Posted: Wed 17th Jan 2024

UK inflation rate rises to 4% despite falls in fuel prices

News and Info from Deeside, Flintshire, North Wales
This article is old - Published: Wednesday, Jan 17th, 2024

The UK inflation rate rose to 4% in the year to December, heading back up for the first time in 10 months.

According to the Office for National Statistics (ONS), the consumer prices index (CPI) climbed from 3.9% in November, halting what had been a phase of significant decreases.

This increase goes against the predictions of city economists who had anticipated a modest drop to 3.8%.

Lower inflation does not necessarily equate to falling prices, but rather a slower rate of increase.

Key factors

The alcohol and tobacco sectors saw significant year-over-year price increases. Alcohol prices rose by 12.8% in December 2023 compared to a 10.2% increase in November, while tobacco prices surged by 16.0% annually, largely due to increased tobacco duty announced in the UK government’s autumn statement.

However, this inflationary trend was juxtaposed with a decrease in transport costs.

The transport division saw a 1.3% fall in prices over the year to December 2023, with a slight rise of 0.6% between November and December.

This reduction in the pace of decline was primarily influenced by air fares and motor fuels, although offset by a strong downward contribution from used cars.

Air fares typically rise between November and December. This year, they rose by 57.1%, slightly less than the 61.1% increase a year ago.

The annual rate for air fares stood at 0.8% in December 2023, a decrease from earlier in the year.

In the motor fuels sector, petrol and diesel prices saw notable declines.

The average price of petrol fell by 8.2 pence per litre to 142.8 pence per litre, while diesel prices dropped to 151.4 pence per litre.

Consequently, overall motor fuel prices fell by 10.8% in the year to December 2023.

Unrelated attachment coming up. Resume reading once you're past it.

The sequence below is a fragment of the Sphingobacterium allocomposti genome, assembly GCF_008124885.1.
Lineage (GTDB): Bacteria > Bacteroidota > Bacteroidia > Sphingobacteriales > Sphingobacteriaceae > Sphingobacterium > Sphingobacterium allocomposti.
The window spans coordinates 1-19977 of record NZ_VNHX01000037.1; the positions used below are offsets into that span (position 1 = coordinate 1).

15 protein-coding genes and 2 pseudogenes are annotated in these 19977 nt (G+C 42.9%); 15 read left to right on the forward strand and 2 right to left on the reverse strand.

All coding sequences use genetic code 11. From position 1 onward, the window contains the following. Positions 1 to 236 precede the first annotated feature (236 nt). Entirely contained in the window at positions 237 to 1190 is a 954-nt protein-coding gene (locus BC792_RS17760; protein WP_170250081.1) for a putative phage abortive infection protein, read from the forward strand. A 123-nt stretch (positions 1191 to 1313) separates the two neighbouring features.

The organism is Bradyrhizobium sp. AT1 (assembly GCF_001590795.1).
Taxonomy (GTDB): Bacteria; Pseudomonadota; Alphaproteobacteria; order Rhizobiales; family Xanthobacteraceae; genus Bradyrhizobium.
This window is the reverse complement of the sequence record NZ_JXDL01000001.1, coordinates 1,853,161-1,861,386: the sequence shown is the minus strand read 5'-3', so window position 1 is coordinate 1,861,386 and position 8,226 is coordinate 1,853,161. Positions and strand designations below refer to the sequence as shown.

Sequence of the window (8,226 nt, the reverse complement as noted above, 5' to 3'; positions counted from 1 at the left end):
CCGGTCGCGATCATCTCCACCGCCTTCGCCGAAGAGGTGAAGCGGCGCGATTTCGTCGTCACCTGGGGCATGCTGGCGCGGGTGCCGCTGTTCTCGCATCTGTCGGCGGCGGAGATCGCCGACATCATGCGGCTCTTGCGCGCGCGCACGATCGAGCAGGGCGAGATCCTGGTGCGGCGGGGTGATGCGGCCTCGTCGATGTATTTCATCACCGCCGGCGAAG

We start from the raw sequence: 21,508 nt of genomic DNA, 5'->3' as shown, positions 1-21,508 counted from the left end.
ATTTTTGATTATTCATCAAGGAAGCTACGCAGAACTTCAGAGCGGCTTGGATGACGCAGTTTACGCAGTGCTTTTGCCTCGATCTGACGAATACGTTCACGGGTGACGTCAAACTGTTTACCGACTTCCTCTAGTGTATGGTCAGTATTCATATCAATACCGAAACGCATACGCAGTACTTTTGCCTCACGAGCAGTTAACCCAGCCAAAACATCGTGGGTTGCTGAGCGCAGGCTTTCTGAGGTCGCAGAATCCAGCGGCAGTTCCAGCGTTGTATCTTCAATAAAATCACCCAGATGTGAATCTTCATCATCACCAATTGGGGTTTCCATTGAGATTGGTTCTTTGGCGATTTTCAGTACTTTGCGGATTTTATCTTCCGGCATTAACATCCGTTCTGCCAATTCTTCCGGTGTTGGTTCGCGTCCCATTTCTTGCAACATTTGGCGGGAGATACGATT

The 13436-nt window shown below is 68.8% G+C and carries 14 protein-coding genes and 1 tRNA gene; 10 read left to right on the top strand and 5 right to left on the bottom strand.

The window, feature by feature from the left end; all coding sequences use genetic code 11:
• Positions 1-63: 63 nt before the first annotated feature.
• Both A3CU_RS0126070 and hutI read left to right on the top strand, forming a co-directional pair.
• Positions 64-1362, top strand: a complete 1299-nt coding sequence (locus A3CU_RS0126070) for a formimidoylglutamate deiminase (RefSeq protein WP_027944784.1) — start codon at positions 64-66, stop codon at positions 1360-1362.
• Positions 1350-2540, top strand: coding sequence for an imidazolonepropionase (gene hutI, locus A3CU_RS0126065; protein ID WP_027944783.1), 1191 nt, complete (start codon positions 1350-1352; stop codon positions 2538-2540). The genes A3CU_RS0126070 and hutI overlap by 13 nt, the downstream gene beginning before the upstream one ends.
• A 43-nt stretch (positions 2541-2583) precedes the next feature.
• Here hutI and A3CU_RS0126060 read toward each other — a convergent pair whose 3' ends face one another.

Grant Fitzner, the ONS chief economist, said tobacco price rises “were partially offset by falling food inflation, where prices still rose but at a much lower rate than this time last year. Meanwhile, the prices of goods leaving factories are little changed over the last few months, while the costs of raw materials remain lower than a year ago.”

Chancellor Jeremy Hunt has responded to the latest figures, he acknowledged that, much like in other countries, the trajectory of inflation is not linear.

He said: “As we have seen in the US, France and Germany, inflation does not fall in a straight line, but our plan is working and we should stick to it. We took difficult decisions to control borrowing and are now turning a corner, so we need to stay the course we have set out, including boosting growth with more competitive tax levels.”

TUC General Secretary Paul Nowak said:

“After 14 years of stagnating living standards you’ll struggle to find many people who feel any better off.

“Prices are still going up with inflation at double the Bank of England’s target. And whether it’s covering the weekly shop or paying the bills families remain under the cosh.

“If real wages have grown at their pre-crisis trend the average worker would be earning around £15,000 a year more.

“The Conservatives have delivered a decade of dismal economic growth which has hit pay packets and household budgets hard.

“Muddling through is not good enough. We need a government with a serious long-term plan.”

 

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